Cleaning up one of our messes:
DANANG, Vietnam – The United States began a landmark project Thursday to clean up a dangerous chemical left from the defoliant Agent Orange— 50 years after American planes first sprayed it on Vietnam's jungles to destroy enemy cover.
Dioxin, which has been linked to cancer, birth defects and other disabilities, will be removed from the site of a former U.S. air base in Danang in central Vietnam. The effort is seen as a long-overdue step toward removing a thorn in relations between the former foes nearly four decades after the Vietnam War ended.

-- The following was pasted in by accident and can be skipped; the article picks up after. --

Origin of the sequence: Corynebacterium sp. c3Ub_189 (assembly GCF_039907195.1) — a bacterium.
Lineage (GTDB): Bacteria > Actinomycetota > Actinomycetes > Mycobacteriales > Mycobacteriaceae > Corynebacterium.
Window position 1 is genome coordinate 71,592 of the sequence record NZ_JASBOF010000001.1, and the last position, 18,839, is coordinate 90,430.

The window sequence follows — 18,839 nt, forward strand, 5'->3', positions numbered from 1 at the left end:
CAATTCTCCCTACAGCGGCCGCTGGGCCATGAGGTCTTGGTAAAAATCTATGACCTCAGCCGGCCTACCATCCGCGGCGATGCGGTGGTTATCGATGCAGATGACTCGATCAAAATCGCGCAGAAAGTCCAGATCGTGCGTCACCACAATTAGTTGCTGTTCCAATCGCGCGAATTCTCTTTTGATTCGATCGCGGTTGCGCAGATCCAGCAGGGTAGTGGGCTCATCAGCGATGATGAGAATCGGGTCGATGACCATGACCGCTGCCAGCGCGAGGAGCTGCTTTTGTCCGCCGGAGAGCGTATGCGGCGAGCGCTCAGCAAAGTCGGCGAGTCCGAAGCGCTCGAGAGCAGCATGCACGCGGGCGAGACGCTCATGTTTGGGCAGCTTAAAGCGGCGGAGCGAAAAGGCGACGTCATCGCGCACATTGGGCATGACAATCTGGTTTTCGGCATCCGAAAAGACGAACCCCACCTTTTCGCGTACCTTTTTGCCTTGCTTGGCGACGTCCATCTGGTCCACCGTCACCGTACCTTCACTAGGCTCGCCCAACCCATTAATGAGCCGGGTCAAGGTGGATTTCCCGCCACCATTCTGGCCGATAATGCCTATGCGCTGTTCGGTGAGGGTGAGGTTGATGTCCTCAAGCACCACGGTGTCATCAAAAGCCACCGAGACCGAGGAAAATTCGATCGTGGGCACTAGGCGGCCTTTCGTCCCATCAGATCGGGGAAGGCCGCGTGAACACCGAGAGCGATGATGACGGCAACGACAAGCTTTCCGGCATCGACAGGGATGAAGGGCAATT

Of course, there are still plenty of negative effects to clean up in this country, too.
Yes, I know that combatants from one side try to use the terrain to their advantage and combatants from the other side try to take away that advantage -- that's been a component of war strategy for all of history. But using something so devastating that it ends up hurting your own people for decades after the war is over might qualify as an excessive tactic.